Fortunately the water stayed calm, both times we were there, and we prepared for bed. Instead of using our Coleman lamp, we had a lantern that used batteries. We had anticipated there would be mosquitoes but we lucked out and only a few came in. We had our mosquito coils ready just in case.

Learning from our first night there, this time we spread out one sleeping bag on the bed and covered up with the other one. Before we had each slept in a separate bag and it just didn’t work out. Once we put the light out we could hear the water lapping against the bottom of the boat, heard the mudlunks (frogs) croaking and the loons calling to each other. Calling did I say? It was more like screeching at each other. First one would start, the other would yell back, the first one would yell louder, and then they both were screeching. Then all was quiet for awhile. This continued for awhile. It was not at all disturbing.

We slept pretty well. The boat came with a small “head” and that came in handy a few times for me.

Upon waking, I opened the rear flap and expected to see a moose standing there on the shore, but the moose was across the cove on the other side. A big bull moose just standing there slowly chewing the water plants. I got two pictures of him. The sun was shining brightly and we unzipped all the flaps to get the morning air.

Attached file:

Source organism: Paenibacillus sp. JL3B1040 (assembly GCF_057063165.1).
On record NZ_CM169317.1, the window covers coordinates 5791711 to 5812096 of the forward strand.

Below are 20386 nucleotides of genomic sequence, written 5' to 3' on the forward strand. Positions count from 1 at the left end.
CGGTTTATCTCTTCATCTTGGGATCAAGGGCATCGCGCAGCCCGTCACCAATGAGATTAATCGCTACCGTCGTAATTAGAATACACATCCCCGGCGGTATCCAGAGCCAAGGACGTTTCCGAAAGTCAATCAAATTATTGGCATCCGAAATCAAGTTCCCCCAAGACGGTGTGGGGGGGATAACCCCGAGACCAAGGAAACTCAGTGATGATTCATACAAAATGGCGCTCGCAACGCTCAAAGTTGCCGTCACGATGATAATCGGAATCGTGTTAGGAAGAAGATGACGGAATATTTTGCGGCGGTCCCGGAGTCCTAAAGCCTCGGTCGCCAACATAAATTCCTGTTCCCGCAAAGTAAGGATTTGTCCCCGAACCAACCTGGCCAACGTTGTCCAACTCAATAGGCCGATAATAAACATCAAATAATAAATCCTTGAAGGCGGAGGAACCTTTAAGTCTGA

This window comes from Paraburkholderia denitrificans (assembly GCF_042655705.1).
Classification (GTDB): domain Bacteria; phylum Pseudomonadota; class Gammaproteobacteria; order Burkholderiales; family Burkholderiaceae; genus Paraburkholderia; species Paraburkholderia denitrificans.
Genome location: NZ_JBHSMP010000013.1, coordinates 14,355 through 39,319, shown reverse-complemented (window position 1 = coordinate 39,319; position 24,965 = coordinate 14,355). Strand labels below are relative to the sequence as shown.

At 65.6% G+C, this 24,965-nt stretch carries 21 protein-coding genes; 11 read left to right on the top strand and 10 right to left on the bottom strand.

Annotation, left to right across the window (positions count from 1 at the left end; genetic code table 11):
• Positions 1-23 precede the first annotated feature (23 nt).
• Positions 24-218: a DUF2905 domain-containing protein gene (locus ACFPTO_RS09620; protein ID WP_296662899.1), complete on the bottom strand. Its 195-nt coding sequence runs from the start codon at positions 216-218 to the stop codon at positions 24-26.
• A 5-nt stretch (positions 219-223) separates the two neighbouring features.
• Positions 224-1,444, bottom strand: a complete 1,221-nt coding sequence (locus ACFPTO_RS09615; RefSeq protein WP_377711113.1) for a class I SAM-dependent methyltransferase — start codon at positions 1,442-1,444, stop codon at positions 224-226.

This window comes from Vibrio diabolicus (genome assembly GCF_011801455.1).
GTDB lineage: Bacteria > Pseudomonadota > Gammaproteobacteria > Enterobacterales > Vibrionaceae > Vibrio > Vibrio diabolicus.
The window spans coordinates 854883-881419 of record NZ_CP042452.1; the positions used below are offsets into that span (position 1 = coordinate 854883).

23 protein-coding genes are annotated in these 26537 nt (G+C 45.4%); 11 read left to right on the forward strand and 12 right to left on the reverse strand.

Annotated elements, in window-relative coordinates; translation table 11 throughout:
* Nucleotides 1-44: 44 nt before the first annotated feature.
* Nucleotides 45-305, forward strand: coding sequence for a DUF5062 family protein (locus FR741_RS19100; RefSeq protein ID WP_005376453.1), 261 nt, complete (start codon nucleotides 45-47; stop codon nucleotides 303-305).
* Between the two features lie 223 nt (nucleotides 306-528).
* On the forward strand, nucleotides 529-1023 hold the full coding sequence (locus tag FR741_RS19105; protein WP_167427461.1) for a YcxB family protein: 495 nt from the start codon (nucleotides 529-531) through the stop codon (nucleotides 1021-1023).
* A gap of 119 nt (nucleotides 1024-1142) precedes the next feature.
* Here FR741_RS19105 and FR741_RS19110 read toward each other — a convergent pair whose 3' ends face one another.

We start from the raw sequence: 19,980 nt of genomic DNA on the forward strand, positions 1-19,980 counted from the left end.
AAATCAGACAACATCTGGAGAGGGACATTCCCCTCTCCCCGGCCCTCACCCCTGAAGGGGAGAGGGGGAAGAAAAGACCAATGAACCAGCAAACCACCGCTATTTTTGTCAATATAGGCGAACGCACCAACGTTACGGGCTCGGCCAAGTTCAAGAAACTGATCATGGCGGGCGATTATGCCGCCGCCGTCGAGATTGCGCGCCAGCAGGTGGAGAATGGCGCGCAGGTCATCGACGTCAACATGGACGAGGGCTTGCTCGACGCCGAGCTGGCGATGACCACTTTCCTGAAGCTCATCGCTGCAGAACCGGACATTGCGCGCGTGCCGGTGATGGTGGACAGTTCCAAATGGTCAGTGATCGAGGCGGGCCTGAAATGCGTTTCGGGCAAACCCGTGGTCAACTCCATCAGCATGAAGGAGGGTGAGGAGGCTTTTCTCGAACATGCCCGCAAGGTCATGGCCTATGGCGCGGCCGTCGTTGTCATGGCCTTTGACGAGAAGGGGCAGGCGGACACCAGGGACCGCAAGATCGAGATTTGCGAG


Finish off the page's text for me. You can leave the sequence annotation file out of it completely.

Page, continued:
After putting the bed away and setting up the table, I cooked sausage, eggs and toast to go with our coffee, juice and melon. Even blueberry muffins were on the menu. It was so nice to sit there and eat breakfast and enjoy the morning sun sparkling off the very calm water. There was nothing to hurry for.

While I was cooking, Larry had to stay seated somewhere because there isn’t that much walking around room when the table is set up. He stayed out of the way.

I cleaned up from breakfast and we took the canvas down and pulled the anchor. We motored down the sides of the cove and found an excellent swimming and bathing spot, so pulled the boat onto shore and took a swim. There was not a soul around, no other boats, just the wilderness and us.

After swimming we took a ride into Kineo. This place has changed so much since we started boating in 1991. There used to be a huge yellow hotel that had seen better days. We could go into it and explore some. It was in sad shape so one had to be very careful where they walked. There was also another huge house that was open to the weather and we explored that too. But today the hotel has been torn down and all that is left are the steps. Someone built a small building there that was a very small store last year but is unoccupied this year. In fact it is for sale. There are two toilets out back that come in handy for boaters, golfers and other day trippers. The big house we used to explore has been bought by someone and completely restored. I would love to go in it now and see what they have done. It is beautiful and in the best spot, looking down the lake. Kineo has a golf course and you would be surprised how many people come over on the Kineo shuttle from Rockwood or in their own boat to golf there. People also come to hike and climb Mt. Kineo.